I don't even bother looking at trends. I want to write what I want to write, and if it's not what's getting published, well...I would be no better off forcing myself to write something that WOULD stand a better chance of being published, because I know it would suck. *remembers the one time she wrote something totally for others and it utterly bombed* Besides, who's to say that the unpublishable stuff I write now won't become huge sometime in the future? Trends can't predict everything. That's why they're always changing. That's why fresh new things get so much attention.

That being said, I'm not trying to get published, so following the trends obviously isn't of great importance to me. *shrug*

NeuroFizz
09-21-2008, 07:25 PM
Really good stories that engage the reader, presented with quality writing, will probably continue to sell forever. Reader tastes are so diverse, intra-genre trends probably don't present much of a barrier, nor so much of a special opportunity.

Don
09-21-2008, 07:46 PM
That will be the day I stop writing. No vampire will ever descend through my fingers onto my screen. Unless it happens to be real vampires, ie vampire bats. I absolutely do not get this whole vampire thing.
Me either. I do have some evil bloodsuckers in my current WIP, but they're politicians and bureaucrats. :D

As for the OP, I think engaging characters, an interesting premise, and solid writing can sell a book more rapidly than following any particular trend.

circlexranch
09-21-2008, 07:55 PM
I notice it more in what I read than what I write.

I don't like the trend of romantic thrillers and romantic suspense. Some pretty good police procedural stories and tense murder mysteries are, in my humble opinion, being ruined by the top cop and the 'designated victim' tumbling into bed in the middle of the story. All to set up the 'tense' [not] big 'save' at the end of the book. Blech!

I also pass on spy and military thrillers that include a gratuitous romance. If I see on the book flap, 'Jaded and cynical operative Brad Spyguy is teamed with the sultry and seductive agent Ima Hoe to save the world from certain destruction. However, Brad doesn't know whether to follow his instincts, his orders, or his heart. . . . ' Double-blech . . .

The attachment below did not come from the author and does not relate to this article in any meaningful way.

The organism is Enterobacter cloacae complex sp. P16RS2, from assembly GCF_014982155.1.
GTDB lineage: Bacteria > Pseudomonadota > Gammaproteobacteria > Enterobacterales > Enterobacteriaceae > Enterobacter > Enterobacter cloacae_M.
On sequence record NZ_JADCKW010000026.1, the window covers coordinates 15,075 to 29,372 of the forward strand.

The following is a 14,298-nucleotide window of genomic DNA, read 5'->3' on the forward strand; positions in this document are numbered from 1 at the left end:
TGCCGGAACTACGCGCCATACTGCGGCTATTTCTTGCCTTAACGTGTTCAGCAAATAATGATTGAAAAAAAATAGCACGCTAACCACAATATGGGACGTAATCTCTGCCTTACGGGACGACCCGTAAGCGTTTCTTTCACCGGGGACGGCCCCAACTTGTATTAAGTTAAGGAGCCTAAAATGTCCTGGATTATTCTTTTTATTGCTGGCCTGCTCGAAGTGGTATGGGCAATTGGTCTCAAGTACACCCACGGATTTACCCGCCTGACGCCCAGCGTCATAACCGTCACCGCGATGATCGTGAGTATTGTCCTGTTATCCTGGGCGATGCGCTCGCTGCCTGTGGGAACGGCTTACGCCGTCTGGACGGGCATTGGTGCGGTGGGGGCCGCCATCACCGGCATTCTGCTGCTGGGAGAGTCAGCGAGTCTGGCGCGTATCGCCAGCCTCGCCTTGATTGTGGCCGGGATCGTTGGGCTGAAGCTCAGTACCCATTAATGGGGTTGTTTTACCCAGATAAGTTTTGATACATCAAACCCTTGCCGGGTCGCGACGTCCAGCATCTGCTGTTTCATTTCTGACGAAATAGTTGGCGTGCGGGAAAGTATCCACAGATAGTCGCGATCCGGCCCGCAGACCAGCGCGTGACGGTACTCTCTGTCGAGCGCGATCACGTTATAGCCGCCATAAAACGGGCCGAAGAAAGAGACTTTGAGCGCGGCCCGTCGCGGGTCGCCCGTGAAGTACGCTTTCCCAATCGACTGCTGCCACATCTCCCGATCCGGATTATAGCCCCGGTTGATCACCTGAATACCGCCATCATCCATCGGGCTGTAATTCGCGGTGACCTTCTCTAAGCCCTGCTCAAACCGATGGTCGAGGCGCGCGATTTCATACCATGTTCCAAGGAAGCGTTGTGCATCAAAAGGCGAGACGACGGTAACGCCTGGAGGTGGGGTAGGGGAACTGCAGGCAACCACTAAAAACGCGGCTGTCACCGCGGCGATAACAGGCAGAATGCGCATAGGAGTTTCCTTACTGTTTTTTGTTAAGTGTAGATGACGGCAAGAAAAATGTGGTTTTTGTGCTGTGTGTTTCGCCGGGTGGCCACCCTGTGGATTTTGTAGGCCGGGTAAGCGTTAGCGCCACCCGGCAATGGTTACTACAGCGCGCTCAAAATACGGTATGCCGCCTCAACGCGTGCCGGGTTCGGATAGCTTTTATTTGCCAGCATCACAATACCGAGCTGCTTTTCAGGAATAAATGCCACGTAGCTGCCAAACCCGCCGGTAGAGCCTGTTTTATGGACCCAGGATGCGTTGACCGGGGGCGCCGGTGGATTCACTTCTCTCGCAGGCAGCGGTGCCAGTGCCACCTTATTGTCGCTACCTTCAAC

I also don't like books that are plumped up with unnecessary description, romances, and subplots to make a mythical and arbitrary minimum wordcount demanded by agents and publishers.

All 'trends' I don't like to read and certainly don't like to write.

Shadow_Ferret
09-21-2008, 07:59 PM
Keeping aware of trends keeps you aware of trends and nothing more.

Unless you are someone who can write a book in just a few days and get it published nearly as quickly, you'll never be able to take advantage of a trend.

It takes me 2 years just to write the book. Figure another 2 years to get it published (as I've heard that time thrown around) and I'm looking at trying to capture a trend 4 years gone.

Toothpaste
09-21-2008, 08:38 PM
I've said this in the same thread in the children's writing section. To me trends are like the "rules" in writing. You need to learn what they are, but the next step is to forget them. And just write.

Oh and btw, my next book is so the opposite of trendy that I'm not sure anyone will ever read it. But I just have to write it. Not sure why, I feel ridiculous, but I can't stop myself. Sometimes you just gots to do what you gots to do.

ishtar'sgate
09-22-2008, 02:05 AM
I ignore trends. I can't "write to order" so I will write what I honestly feel like writing, for only then will I write well.
I agree. My current wip, which I'm hoping will be ready to shop around in April/09, is set in ancient Babylon. There's renewed interest in the city as a tourist destination plus Iraq has funds set aside and plans to build a commercial airport right near the archaeological site. My timing, although accidental, may be perfect!
Linnea